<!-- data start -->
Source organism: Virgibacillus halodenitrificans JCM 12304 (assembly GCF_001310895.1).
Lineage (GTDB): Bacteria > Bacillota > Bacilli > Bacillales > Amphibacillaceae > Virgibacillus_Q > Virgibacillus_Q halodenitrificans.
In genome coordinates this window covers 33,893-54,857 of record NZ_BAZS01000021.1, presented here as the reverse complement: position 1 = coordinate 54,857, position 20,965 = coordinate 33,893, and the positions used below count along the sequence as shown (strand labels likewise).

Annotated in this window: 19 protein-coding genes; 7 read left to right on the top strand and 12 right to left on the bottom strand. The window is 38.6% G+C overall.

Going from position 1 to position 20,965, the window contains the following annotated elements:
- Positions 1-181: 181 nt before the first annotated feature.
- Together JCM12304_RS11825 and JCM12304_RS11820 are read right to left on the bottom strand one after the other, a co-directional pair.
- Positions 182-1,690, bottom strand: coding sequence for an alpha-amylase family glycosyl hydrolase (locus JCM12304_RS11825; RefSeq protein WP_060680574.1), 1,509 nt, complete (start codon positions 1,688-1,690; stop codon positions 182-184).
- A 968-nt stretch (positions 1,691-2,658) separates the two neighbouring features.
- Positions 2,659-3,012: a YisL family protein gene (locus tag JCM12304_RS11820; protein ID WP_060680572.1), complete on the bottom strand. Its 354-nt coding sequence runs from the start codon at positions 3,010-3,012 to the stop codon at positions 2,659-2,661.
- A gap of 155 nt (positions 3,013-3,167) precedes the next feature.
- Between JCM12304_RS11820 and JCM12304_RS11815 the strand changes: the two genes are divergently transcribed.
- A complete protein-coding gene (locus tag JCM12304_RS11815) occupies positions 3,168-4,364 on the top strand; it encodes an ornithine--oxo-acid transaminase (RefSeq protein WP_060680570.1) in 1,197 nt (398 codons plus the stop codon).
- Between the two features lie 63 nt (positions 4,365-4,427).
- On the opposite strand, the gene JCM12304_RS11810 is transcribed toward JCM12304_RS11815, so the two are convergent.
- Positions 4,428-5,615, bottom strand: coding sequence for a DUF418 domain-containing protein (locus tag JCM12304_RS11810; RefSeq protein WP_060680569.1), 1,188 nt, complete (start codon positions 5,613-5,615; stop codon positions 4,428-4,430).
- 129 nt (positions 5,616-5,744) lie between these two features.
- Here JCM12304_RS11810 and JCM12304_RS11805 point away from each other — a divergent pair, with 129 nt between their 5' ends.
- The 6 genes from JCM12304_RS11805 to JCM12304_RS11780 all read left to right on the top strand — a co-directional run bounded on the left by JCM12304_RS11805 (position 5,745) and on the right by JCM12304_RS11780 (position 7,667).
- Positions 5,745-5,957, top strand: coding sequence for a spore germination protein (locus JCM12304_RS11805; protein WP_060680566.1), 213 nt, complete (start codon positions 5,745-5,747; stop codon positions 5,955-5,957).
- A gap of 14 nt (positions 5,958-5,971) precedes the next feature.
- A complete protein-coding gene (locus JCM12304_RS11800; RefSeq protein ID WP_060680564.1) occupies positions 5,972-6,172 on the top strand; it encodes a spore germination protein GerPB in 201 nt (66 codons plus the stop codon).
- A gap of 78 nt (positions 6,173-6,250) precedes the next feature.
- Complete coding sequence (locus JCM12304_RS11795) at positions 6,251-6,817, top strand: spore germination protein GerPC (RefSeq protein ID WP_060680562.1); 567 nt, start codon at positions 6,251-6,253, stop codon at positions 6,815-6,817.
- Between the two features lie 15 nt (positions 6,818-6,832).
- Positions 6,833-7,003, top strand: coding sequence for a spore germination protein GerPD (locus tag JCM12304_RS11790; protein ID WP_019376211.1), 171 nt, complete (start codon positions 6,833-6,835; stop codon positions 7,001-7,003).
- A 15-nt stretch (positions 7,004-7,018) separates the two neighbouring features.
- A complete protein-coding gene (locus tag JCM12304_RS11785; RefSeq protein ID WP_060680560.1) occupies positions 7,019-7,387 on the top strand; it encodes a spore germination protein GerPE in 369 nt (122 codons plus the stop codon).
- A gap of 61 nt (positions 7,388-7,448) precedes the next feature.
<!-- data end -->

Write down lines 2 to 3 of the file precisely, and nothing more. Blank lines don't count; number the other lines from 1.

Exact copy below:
Lineage (GTDB): Bacteria > Bacillota > Bacilli > Bacillales > Amphibacillaceae > Virgibacillus_Q > Virgibacillus_Q halodenitrificans.
In genome coordinates this window covers 33,893-54,857 of record NZ_BAZS01000021.1, presented here as the reverse complement: position 1 = coordinate 54,857, position 20,965 = coordinate 33,893, and the positions used below count along the sequence as shown (strand labels likewise).